The Fiery-colored Dragon
FOREMOST among the beasts that John saw as recorded in the book of Revelation was “a great fiery-colored dragon, with seven heads and ten horns and upon its heads seven diadems.” The word “dragon” here translates the Greek word drakōn, which is defined as a fabulous kind of serpent. The English word “dragon” means a fabulous and monstrous scaly serpent with a crested head and enormous claws.—Rev. 12:3.
Who is this beastly dragon? The prophecy itself tells us: “Down the great dragon was hurled, the original serpent, the one called Devil and Satan, who is misleading the entire inhabited earth.” Appropriately the apostle Peter refers to the dragon Satan the Devil as a “roaring lion, seeking to devour.”(Rev. 12:9; 1 Pet. 5:8) His fiery-red color is symbolic of his being extremely wicked and a shedder of blood. (Isa. 1:18; 63:1-3) He is indeed the “original serpent,” for he is the one that, using a serpent as his mouthpiece, “seduced Eve by [his] cunning.”—2 Cor. 11:3.
In the Scriptures ten is a symbol of completeness, and horns, of power. (Zech. 1:21) The ten horns of this dragon would therefore represent that he had complete power as the mighty one or “god of this system of things.” His seven diademed heads show that he has the headship over the seven demon princes, which are over the seven world powers of Bible prophecy: Egypt, Assyria, Babylon, Medo-Persia, Greece, Rome and the Anglo-American world power of modern times. That these world powers have demon princes over them is seen from the fact that Persia did; as the Bible records, the demon “prince of the royal realm of Persia” interfered with one of God’s angelic messengers in the days of Daniel.—2 Cor. 4:4; Dan. 10:13.
The dragon is said to have pulled down “a third of the stars of heaven.” In the Scriptures angels are referred to as stars, “morning stars.” The dragon’s pulling down these stars would well picture that he succeeded in drawing a number of faithful angels from Jehovah’s service and causing them to become demons. However, we are not to take the expression “a third” literally, as this is an expression used in both the book of Revelation and the rest of the Scriptures in a general sense, meaning a part.—Job 38:7; Zech. 13:8, 9; Rev. 8:7-9; 9:15.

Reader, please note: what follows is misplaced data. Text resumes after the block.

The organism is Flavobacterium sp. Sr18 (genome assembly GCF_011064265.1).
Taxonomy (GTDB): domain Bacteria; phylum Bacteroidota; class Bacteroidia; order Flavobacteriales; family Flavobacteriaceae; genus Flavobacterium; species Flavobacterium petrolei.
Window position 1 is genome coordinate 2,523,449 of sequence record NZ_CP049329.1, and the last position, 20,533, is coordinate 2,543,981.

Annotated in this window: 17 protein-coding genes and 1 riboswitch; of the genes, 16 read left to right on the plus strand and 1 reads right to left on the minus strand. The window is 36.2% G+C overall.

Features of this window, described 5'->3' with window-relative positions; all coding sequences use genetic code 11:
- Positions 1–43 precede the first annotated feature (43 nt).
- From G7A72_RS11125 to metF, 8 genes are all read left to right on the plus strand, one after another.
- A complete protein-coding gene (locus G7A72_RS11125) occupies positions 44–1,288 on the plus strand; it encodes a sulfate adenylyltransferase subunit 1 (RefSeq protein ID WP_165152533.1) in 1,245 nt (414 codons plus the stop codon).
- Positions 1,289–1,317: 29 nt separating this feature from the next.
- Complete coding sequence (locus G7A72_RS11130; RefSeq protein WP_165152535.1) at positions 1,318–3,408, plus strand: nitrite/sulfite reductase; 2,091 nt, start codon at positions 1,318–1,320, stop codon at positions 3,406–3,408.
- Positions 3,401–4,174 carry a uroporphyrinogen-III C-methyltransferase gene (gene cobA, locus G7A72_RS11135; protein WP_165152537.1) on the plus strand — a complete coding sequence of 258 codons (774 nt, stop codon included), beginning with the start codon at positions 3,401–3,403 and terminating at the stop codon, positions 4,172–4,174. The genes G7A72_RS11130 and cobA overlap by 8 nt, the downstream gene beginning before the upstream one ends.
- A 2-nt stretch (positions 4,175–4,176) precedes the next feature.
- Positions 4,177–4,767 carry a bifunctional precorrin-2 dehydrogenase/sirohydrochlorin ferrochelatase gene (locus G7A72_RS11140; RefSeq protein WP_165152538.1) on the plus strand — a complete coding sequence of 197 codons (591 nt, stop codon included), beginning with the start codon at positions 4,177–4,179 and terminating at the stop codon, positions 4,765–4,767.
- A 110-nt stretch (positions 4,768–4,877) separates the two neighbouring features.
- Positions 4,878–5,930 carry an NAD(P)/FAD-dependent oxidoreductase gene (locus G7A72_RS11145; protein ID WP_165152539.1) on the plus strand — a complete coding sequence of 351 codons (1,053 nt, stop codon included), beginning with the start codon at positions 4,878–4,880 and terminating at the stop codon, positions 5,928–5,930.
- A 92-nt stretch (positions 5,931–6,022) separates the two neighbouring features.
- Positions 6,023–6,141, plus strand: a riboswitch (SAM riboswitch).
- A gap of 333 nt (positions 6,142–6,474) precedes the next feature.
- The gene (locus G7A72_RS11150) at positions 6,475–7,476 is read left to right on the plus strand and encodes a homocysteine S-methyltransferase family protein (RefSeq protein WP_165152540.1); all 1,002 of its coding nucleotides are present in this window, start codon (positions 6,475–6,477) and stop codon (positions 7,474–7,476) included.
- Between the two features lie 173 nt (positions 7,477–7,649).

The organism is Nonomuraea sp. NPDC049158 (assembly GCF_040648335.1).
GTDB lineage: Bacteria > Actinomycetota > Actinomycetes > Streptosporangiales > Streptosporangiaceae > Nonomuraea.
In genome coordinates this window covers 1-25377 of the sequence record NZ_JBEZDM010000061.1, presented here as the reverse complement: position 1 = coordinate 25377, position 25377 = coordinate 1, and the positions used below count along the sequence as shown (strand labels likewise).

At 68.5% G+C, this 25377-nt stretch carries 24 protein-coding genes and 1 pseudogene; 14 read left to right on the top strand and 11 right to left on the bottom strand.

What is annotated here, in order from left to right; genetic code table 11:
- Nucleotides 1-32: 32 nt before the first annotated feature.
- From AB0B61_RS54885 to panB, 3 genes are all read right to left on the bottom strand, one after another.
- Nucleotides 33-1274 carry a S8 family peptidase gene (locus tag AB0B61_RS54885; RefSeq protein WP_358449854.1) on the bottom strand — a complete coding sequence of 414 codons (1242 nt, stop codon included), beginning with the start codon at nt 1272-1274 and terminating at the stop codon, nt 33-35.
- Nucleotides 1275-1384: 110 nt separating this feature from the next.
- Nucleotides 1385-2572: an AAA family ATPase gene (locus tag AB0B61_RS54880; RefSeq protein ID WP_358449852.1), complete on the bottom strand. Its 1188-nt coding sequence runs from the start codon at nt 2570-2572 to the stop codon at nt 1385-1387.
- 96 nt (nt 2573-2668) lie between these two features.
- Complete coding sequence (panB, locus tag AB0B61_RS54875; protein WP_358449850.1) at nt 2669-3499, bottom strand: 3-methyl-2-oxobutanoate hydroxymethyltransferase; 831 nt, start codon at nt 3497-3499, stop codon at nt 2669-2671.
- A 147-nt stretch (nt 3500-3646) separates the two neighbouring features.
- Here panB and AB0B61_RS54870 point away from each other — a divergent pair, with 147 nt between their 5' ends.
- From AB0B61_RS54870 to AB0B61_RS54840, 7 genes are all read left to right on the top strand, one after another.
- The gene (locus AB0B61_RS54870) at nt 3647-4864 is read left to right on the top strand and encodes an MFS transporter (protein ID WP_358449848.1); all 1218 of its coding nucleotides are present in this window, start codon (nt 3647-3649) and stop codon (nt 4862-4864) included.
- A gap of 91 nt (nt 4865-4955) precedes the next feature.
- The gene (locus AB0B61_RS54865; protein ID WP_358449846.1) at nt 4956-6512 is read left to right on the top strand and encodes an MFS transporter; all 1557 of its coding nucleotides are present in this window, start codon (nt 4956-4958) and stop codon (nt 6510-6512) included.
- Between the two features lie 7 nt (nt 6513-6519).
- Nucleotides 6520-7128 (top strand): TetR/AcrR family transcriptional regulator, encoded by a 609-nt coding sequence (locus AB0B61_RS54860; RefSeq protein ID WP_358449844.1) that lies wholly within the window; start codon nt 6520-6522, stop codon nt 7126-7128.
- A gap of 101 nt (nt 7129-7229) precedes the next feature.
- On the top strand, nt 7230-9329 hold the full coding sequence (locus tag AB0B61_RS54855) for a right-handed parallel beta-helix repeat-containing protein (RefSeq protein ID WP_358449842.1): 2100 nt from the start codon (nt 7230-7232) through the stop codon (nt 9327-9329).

This dragon is shown as awaiting the birth of a male child, from God’s heavenly wifelike organization, so that he might devour him. This male child is a symbol representing God’s kingdom with his Son Jesus Christ as King, as seen by the fact that it is to “shepherd all the nations with an iron rod.” (Rev. 12:5) This prophecy calls to mind the words of Jehovah God directed to his Son at Psalm 2:7-9: “You are my son . . . Ask of me, that I may give nations as your inheritance . . . You will break them with an iron scepter.” There can be no question about Satan the Devil being opposed to God’s kingdom, nor of his waging war upon God’s faithful servants, as noted at Revelation 12:17.
As for the time of the fulfillment of the events noted in Revelation chapter twelve, the words of the context give us a clue: “The nations became wrathful, and your own wrath came.” When did the nations become wrathful as never before? Surely it was in 1914. That year would therefore mark the time for these events to begin to occur.—Rev. 11:18.
Should any wonder at Satan the Devil’s having access to heaven, let them note that at Job 1:6 and Job 2:1 Satan is shown as appearing in heaven along with the angelic sons of God. Nor does Jesus’ model prayer contradict Satan’s having been in heaven at times. Why not? Because what Jesus told us to pray for was not that God’s will be done on earth as it was then being done in heaven, but rather that God’s will be done in both heaven and earth: “Let your will take place, as in heaven, also upon earth.”—Matt. 6:10.
This fiery-colored dragon, having been cast out of heaven, now has “great anger, knowing he has a short period of time.” At the rapidly approaching battle of Armageddon he will be abyssed for a thousand years. Thereafter he will be loosed for a little season so as to test mankind, after which he will suffer eternal annihilation in the lake of fire, the second death.—Rev. 12:12; 16:14, 16; 20:1-3, 7-10; 21:8.